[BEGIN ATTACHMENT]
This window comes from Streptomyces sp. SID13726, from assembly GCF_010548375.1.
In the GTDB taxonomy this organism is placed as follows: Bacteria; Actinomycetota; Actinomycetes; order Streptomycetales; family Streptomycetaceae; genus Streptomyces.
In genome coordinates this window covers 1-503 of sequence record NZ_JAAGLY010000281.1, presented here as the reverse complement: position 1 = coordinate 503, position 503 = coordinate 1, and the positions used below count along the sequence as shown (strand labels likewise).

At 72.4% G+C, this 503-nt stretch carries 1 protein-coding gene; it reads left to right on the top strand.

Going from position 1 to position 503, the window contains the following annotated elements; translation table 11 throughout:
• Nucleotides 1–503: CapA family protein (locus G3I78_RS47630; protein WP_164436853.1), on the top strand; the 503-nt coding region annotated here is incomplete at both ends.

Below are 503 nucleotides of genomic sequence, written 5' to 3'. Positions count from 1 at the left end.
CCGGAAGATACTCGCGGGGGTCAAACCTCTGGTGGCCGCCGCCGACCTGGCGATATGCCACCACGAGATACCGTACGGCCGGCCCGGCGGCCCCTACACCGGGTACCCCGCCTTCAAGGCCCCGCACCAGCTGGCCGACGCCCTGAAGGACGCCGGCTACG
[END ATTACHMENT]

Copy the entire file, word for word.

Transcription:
This window comes from Streptomyces sp. SID13726, from assembly GCF_010548375.1.
In the GTDB taxonomy this organism is placed as follows: Bacteria; Actinomycetota; Actinomycetes; order Streptomycetales; family Streptomycetaceae; genus Streptomyces.
In genome coordinates this window covers 1-503 of sequence record NZ_JAAGLY010000281.1, presented here as the reverse complement: position 1 = coordinate 503, position 503 = coordinate 1, and the positions used below count along the sequence as shown (strand labels likewise).

At 72.4% G+C, this 503-nt stretch carries 1 protein-coding gene; it reads left to right on the top strand.

Going from position 1 to position 503, the window contains the following annotated elements; translation table 11 throughout:
• Nucleotides 1–503: CapA family protein (locus G3I78_RS47630; protein WP_164436853.1), on the top strand; the 503-nt coding region annotated here is incomplete at both ends.

Below are 503 nucleotides of genomic sequence, written 5' to 3'. Positions count from 1 at the left end.
CCGGAAGATACTCGCGGGGGTCAAACCTCTGGTGGCCGCCGCCGACCTGGCGATATGCCACCACGAGATACCGTACGGCCGGCCCGGCGGCCCCTACACCGGGTACCCCGCCTTCAAGGCCCCGCACCAGCTGGCCGACGCCCTGAAGGACGCCGGCTACG